When we picture our parents, most of us see them as mentors. They help us lay down solid foundations, brick by brick, until we become tall enough to stand and face the world on our own. For Thomas Murray of New England Stone, LLC, he was 10 years old when he helped his father build a real wall out of fieldstone. This was a moment that changed his life forever.

Thomas Murray Owner and President of New England Stone, LLC

Thomas Murray has been dealing in the reclaimed stone business for 15 years. He was first captivated by the industry by working with his father at a young age. This led him to work with masonries and earn several leadership positions in the construction industry as an adult. After his father passed away when he was 28, Thomas took everything he learned from him and founded New England Stone in 2019.

New England Stone’s mission is to buy and resell beautiful reclaimed stone and repurpose them as patios and walkways for clients. Because reclaimed stone is a very rare material, keeping inventory full and meeting clients’ needs becomes a balancing act for Thomas. Most of the hand-chiseled sandstone, bluestone, and granite he obtains comes from old sidewalks and are more than 200 years old. The end results are astonishing and the story of the leader behind them is one to be admired.

Your father seems to have left a major impact on your life. How did he prepare you in becoming who you are today?

My father had a lot of stone piles and I remember helping him build stone walls as a kid. Those memories stayed with me and I’ve always had a passion for stone. He raised me to think and figure things out on my own because he continuously said that he wouldn’t always be here to do it. He was right. I was 28 when he died.

He taught me to appreciate the finer things in life and work hard. Whatever you put out, you’ll reap the benefits. And I definitely have.

Can you tell us a little bit about how New England Stone got started?

I worked for a construction company for a long time and I ran all the crews. We had contracts for the city where we would take out all the granite curbing and replace it with new curbing. The old curbings were such beautiful pieces of work that were hand-done over a hundred years ago. So I started saving and reselling them and it snowballed from there.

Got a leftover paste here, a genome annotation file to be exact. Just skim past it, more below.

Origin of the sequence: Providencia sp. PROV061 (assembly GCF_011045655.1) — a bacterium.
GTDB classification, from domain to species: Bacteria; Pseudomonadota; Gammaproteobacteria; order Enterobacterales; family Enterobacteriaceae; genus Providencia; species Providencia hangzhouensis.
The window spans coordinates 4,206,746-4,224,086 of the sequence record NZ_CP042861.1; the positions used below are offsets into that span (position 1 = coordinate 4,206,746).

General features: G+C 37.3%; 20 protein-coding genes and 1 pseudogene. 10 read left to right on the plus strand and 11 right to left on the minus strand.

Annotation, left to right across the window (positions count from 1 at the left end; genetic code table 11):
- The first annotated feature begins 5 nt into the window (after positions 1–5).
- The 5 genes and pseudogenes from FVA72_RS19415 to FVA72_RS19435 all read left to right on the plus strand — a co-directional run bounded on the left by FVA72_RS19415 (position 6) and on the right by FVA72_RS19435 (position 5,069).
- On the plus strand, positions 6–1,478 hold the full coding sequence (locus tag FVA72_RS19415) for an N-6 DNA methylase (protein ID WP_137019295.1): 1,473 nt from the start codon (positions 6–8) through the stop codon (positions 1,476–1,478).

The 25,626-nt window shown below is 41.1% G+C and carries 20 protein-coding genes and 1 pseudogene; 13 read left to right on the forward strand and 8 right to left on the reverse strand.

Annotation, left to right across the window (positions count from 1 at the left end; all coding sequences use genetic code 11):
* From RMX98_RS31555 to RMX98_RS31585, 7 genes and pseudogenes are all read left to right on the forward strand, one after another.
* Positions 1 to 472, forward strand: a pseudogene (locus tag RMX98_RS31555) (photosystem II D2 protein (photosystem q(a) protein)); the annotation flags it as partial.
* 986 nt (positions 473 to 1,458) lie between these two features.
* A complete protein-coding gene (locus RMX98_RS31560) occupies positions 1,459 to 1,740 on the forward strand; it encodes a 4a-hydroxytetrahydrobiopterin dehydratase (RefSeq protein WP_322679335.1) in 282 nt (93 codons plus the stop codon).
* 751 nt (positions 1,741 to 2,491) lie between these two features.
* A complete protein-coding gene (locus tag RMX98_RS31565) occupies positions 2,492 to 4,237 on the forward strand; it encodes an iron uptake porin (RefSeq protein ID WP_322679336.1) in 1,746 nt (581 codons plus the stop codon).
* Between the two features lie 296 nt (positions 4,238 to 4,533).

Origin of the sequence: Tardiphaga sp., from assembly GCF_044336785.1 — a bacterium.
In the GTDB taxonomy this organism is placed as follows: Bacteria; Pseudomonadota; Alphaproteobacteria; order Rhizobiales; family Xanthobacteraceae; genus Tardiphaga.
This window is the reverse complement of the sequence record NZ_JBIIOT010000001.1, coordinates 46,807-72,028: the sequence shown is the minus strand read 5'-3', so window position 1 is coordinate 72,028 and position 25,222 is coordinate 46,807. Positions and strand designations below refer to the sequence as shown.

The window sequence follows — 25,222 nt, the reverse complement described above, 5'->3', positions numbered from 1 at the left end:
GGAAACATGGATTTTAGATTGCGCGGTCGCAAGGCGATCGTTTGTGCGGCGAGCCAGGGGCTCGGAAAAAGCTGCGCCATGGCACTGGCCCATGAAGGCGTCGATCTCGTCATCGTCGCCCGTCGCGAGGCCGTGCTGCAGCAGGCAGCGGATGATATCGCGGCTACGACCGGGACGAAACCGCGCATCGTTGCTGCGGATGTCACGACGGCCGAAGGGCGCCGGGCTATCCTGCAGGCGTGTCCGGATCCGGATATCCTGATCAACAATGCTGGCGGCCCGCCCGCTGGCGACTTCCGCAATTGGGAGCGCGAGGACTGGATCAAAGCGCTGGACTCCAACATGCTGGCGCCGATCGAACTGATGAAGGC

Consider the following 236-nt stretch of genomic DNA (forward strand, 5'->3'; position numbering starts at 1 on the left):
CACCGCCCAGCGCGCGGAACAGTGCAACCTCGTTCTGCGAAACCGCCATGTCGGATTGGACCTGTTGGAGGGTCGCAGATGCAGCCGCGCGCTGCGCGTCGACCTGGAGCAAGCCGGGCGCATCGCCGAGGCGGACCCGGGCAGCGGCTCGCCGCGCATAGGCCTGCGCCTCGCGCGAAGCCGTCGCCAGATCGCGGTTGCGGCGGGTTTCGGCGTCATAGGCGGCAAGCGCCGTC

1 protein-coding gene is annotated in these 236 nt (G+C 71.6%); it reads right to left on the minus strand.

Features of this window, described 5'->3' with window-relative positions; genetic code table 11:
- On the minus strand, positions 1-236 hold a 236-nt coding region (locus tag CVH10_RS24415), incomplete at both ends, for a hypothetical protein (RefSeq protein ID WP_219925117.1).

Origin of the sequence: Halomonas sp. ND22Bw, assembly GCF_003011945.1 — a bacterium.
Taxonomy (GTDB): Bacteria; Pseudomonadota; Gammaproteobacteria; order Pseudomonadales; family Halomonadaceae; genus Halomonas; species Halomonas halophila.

What was going through your mind when you first decided to launch your business?

I was very confident that everything was going to be fine and it was a natural transition for me. I had worked with several different companies over the years, whether it was in manual labor or management, and it accumulated all together when I started New England Stone. My first full year of business we were hit with this pandemic and, because of my past experiences, it did not impact me at all. I sailed right through it by taking appropriate safety precautions and working around any obstacles that came along.

How is 2021 going for you so far?

2021 is already looking to be a very busy year. We have a lot of building projects going on.

Has your lifestyle changed now that you run your own business?

Yes, it definitely has. You don’t have that guaranteed paycheck every week or the familiarity of going to work in the same location every day. So, in my field of work, you’re on the road a lot. I have to go out and locate the stone and talk with clients. I prefer to see every job site beforehand because that gives me a vision of how it will look and the type of stone I can send to them. It’s all hands on, as it should be.

I take a lot of respect in what I do and I’ve treated every job that I have as if I were the owner of the business. So you have to have that mindset that everything has your name on it—you have to take pride in your work.

With your non-stop schedule, it doesn’t seem like you have a set daily routine. How do you manage to keep your business on track between getting up at 3am and traveling 80,000 miles a year?

It’s a tough thing to do at times. I manage to communicate safely while on the road and take time out of my day to make sure business is running smoothly and my employees are happy.

How do you like to manage your employees?

For my employees, you have to treat them like family. You have to be approachable and treat everyone how you want to be treated. You want to gain their respect and let them know that you will provide the best service possible. And the fact that I do, allows people to become very comfortable with me.

I had a job in East Hampton where I invited the architect and homeowner to my house and put them up in a nice local spa, took them out to dinner, then had them pick out the stone they wanted from the yard in my house. Afterwards, we sat at my kitchen table. Those are the types of hands-on things you need to do to gain the respect and comfort to work with somebody.

What are you most excited about for your company in the next few years?

I just brought some new equipment this spring and am looking at new vehicles and hiring employees. I’m just very excited to keep growing my business and hope to work in other states that have yet to realize what’s available in the reclaimed stone industry.

What’s the one thing you want people to know about you or your business?

The most important thing I want people to know about me and my business is that I try to preserve the beautiful hand-chiseled craftsmanship that was performed by the very talented and hard working individuals that came before me.

To learn more about Thomas’ story, visit New England Stone, LLC.

This article originally published on GREY Journal.